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Battle of survival – the world after coronavirus

Battle of survival - the world after coronavirus

The New World Order implemented after the events of 9/11/2001 has changed after the COVID-19 pandemic outbreak. The details of what the world might actually look like is still being determined, however, it is safe to assume that if there was a Before Covid (BC) world, then we are actually living in an After Covid (AC) world. The following will give the readers a glimpse as to how the AC times would look like:

In the wake of outbreak of coronavirus, Pakistan’s initial economic losses in different sectors of the country’s economy have been estimated at Rs1.3 trillion. These losses are going to be incurred on account of drop in the GDP growth because of reduction in services sector, including airline business and others, FBR’s revenue loss, massive decline in imports, exports, reduction in remittances, disruption in food supplies and other fronts. The Planning Commission estimates that the size of the country’s GDP stood at Rs44 trillion and one/fourth stood at Rs11 trillion, so the disruption caused by coronavirus was expected to cause at least 10 percent losses in the last quarter (April-June) that would stand at Rs1.1 trillion at least.

The tax machinery initially estimates that the lockdown of Karachi was going to cause major revenue losses and they were assessing that if it persisted till June 2020, then the tax losses would go up to Rs380 billion. The FBR has already been facing massive revenue shortfall before the virus despite slashing down the FBR’s annual target from Rs5.555 trillion to Rs5.238 trillion. Earlier, the FBR had also requested the IMF for allowing further reduction in its envisaged target from Rs5.238 trillion to Rs4.8 trillion. Now the FBR is assessing further reduction in achieving the target by Rs380 billion, so it is estimating collection of just Rs4.4 trillion till June 2020.

The exports might face loss in the range of $2 to $4 billion as export orders had got canceled. The imports would be reduced in the shape of declined POL prices as well as in quantity. Pakistan imports 80 billion barrels of POL products and keeping in view the lowest-ever prices in international market in the last two decades, the import bill would shrink having negative impact for the FBR’s collection and petroleum levy might also be reduced if the consumption decreased because of possible lockdown in different parts of the country. While we cannot assume oil will remain in the mid $30s, the Pakistan economy, as a net oil importer, should benefit from lower oil prices.

The worst effects are to be borne by the daily wagers as 47 percent workforce in service sector such as marriage halls, hotel industry and others belongs to this sector. The government should increase the allocation of Ehsaas program from Rs. 12,000/- per family to at least the minimum wage rate of Rs. 17,000/- per family and ensure utilization of allocated funds. The utilization of Public Sector Development Program (PSDP) might slow down, so it could be diverted into small schemes through SDGs Accelerated Program.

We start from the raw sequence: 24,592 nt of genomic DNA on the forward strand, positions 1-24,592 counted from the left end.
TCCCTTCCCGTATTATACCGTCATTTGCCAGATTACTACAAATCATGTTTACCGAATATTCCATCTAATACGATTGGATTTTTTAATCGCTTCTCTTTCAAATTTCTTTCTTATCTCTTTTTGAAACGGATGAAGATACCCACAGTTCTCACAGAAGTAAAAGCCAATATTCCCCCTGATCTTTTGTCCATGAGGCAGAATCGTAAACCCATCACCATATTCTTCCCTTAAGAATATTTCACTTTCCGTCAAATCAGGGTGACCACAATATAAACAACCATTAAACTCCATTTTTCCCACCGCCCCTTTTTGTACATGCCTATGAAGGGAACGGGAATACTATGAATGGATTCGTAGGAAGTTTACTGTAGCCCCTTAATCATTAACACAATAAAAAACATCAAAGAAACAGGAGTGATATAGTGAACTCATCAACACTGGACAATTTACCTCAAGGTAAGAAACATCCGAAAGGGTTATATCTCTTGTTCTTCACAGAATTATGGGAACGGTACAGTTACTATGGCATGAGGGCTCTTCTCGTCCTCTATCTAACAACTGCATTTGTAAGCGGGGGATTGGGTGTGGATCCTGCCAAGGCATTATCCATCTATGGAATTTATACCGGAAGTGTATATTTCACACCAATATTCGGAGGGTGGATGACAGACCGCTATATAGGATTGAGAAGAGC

Due to the closure of major port operations and retailers globally, reduced global demand is likely to lead to a reduced global economic growth. The Planning Commission resolves to make all efforts to combat and will actively coordinate for necessary emergency funding from both the local and international sources to ward off any negative impacts of coronavirus on livelihoods, jobs, especially the industry. Pakistan will not face any food shortages as the country has sufficient stocks of essential items to meet the immediate needs.

There will undoubtedly be a significant and tragic human cost if COVID-19 takes hold in the Pakistan population. The impact on the economy will largely be dictated by government action and any impact on Pakistan’s export sectors. Thus far the government has not declared COVID-19 an epidemic and few measures have been taken that will hinder economic activity. Given the domestic focus of the economy it should be less impacted by travel bans and slowing international trade than other more externally-facing developing economies. Pakistan’s textile export sector relies on China for the bulk of its capital goods inputs, so there will be an impact if there is a protracted closedown of the Chinese economy.

One thing which needs to be watched closely is any sign that the Chinese authorities are forced to slow down their rollout plans for the China-Pakistan Economic Corridor and the development of the Gwadar international deep water port and its associated infrastructure due to the COVID-19 outbreak and the associated measures taken by the respective governments.

[box type=”note” align=”” class=”” width=””]The writer is a Karachi based freelance columnist and is a banker by profession. He could be reached on Twitter @ReluctantAhsan[/box]

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